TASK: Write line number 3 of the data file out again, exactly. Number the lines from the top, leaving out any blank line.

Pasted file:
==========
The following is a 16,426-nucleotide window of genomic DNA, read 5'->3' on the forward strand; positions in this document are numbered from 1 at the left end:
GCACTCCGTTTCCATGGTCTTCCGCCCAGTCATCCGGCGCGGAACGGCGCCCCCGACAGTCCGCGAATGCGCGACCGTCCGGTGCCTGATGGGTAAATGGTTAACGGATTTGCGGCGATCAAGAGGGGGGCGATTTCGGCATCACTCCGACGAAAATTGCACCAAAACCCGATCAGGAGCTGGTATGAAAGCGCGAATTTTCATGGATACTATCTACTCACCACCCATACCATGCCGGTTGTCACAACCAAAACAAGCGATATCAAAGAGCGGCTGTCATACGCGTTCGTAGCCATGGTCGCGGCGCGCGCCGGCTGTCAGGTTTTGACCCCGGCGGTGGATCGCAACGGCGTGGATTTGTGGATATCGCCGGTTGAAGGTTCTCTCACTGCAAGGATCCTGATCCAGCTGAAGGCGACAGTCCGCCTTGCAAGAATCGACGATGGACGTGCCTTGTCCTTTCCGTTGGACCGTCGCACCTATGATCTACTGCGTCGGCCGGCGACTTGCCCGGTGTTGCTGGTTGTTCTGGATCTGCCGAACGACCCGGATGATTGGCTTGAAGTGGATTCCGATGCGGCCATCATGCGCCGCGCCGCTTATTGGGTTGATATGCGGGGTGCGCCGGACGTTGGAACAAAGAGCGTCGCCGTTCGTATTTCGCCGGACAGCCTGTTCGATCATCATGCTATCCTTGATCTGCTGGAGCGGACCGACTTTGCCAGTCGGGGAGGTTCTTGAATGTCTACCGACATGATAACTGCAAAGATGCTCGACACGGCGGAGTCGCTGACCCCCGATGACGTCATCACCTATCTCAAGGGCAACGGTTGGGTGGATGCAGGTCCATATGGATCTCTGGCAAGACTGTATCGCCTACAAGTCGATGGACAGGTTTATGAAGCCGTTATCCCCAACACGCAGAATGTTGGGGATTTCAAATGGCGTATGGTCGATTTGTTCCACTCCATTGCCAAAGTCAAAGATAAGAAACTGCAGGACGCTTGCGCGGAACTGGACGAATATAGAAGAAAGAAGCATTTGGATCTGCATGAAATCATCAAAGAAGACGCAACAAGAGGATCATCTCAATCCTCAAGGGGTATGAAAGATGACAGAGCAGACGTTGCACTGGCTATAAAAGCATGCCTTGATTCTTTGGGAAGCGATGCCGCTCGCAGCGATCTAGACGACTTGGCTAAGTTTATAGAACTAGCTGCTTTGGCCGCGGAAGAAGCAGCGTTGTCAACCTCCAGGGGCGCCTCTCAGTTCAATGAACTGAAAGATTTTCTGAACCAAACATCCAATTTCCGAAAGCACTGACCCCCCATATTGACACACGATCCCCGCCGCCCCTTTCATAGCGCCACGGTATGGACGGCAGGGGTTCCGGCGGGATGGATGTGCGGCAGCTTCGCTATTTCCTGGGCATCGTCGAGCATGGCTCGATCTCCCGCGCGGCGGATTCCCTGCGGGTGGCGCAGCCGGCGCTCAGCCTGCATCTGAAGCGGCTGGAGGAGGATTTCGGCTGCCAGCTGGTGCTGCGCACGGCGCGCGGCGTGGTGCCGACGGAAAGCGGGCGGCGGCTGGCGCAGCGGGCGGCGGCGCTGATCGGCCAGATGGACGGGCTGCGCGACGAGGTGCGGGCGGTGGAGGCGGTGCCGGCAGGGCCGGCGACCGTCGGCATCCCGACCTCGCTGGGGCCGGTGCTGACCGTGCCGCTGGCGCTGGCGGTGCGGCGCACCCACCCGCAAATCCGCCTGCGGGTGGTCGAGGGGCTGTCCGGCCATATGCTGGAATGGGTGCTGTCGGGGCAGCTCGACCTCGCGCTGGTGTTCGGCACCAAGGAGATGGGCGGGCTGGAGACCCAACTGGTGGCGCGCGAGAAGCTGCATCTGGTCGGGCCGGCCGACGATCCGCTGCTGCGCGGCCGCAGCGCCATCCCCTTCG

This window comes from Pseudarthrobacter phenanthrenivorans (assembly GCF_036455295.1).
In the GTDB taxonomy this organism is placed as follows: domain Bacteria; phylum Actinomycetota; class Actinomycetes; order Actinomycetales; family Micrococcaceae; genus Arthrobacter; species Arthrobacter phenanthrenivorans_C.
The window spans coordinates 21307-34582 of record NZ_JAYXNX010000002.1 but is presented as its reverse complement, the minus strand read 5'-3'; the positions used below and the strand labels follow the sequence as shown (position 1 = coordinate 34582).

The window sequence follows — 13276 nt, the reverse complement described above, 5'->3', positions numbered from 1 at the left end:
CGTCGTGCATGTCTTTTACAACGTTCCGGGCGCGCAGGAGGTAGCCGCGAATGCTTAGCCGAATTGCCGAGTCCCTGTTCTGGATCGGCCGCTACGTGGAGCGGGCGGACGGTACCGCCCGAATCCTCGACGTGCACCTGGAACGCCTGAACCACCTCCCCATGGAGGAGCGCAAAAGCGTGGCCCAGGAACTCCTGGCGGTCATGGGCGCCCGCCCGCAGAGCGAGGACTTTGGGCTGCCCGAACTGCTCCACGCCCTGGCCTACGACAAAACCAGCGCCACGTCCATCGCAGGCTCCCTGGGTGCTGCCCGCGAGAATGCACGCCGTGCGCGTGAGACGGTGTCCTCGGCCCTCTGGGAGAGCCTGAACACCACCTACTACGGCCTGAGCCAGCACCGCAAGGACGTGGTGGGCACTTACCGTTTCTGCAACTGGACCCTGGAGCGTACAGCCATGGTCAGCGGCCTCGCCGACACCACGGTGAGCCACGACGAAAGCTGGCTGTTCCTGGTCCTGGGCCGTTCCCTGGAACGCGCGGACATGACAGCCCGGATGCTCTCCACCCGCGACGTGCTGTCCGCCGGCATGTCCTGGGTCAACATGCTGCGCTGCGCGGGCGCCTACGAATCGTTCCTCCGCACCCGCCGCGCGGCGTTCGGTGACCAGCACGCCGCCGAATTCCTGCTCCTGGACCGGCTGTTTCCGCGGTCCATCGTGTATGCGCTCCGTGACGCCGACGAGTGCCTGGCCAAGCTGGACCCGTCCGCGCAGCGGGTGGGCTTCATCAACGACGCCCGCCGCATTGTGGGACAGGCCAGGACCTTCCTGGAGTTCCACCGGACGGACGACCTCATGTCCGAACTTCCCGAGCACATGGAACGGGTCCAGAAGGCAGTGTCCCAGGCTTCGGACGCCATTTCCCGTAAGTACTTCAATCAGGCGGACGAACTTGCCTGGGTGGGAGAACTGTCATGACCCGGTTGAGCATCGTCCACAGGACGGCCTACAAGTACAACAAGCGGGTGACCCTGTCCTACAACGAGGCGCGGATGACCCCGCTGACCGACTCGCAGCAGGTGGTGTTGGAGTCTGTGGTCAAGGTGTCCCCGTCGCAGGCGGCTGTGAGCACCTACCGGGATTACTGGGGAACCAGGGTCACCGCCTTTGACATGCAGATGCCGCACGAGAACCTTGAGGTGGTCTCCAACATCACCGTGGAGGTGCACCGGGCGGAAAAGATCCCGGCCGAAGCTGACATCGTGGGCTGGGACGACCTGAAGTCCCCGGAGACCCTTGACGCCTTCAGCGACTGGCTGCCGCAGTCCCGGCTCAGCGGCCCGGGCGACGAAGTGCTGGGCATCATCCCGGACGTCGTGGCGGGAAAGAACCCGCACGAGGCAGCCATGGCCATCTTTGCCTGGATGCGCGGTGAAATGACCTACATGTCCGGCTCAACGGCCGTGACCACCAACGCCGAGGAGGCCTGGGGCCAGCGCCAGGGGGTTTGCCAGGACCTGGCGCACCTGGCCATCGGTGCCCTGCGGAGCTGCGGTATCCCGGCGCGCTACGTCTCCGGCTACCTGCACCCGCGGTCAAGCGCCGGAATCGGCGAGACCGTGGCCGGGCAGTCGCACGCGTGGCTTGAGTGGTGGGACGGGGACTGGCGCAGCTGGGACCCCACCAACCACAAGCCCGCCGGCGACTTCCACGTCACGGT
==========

This window comes from Pseudarthrobacter phenanthrenivorans (assembly GCF_036455295.1).